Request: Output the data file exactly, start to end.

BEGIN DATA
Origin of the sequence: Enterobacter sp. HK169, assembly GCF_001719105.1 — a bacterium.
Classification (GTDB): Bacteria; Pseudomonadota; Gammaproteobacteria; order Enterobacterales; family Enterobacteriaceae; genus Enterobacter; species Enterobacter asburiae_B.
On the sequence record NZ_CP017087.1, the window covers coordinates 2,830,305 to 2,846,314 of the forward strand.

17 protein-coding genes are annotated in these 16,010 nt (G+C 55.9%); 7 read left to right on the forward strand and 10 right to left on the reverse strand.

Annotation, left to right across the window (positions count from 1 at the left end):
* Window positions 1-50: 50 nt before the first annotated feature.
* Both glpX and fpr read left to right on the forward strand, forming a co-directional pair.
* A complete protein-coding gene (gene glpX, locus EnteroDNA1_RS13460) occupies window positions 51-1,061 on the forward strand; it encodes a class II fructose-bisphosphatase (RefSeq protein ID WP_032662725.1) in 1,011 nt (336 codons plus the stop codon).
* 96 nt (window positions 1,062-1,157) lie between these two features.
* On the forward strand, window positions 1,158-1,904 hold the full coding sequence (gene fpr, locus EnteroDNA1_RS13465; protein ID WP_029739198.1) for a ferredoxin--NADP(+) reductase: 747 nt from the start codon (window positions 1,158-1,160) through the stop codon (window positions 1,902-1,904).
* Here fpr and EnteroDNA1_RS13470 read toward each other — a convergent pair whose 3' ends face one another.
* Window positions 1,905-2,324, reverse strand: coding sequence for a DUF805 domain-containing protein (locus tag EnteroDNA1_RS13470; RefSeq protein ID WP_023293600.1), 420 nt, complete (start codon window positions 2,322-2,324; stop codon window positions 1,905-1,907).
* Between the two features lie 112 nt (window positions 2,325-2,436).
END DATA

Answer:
Origin of the sequence: Enterobacter sp. HK169, assembly GCF_001719105.1 — a bacterium.
Classification (GTDB): Bacteria; Pseudomonadota; Gammaproteobacteria; order Enterobacterales; family Enterobacteriaceae; genus Enterobacter; species Enterobacter asburiae_B.
On the sequence record NZ_CP017087.1, the window covers coordinates 2,830,305 to 2,846,314 of the forward strand.

17 protein-coding genes are annotated in these 16,010 nt (G+C 55.9%); 7 read left to right on the forward strand and 10 right to left on the reverse strand.

Annotation, left to right across the window (positions count from 1 at the left end):
* Window positions 1-50: 50 nt before the first annotated feature.
* Both glpX and fpr read left to right on the forward strand, forming a co-directional pair.
* A complete protein-coding gene (gene glpX, locus EnteroDNA1_RS13460) occupies window positions 51-1,061 on the forward strand; it encodes a class II fructose-bisphosphatase (RefSeq protein ID WP_032662725.1) in 1,011 nt (336 codons plus the stop codon).
* 96 nt (window positions 1,062-1,157) lie between these two features.
* On the forward strand, window positions 1,158-1,904 hold the full coding sequence (gene fpr, locus EnteroDNA1_RS13465; protein ID WP_029739198.1) for a ferredoxin--NADP(+) reductase: 747 nt from the start codon (window positions 1,158-1,160) through the stop codon (window positions 1,902-1,904).
* Here fpr and EnteroDNA1_RS13470 read toward each other — a convergent pair whose 3' ends face one another.
* Window positions 1,905-2,324, reverse strand: coding sequence for a DUF805 domain-containing protein (locus tag EnteroDNA1_RS13470; RefSeq protein ID WP_023293600.1), 420 nt, complete (start codon window positions 2,322-2,324; stop codon window positions 1,905-1,907).
* Between the two features lie 112 nt (window positions 2,325-2,436).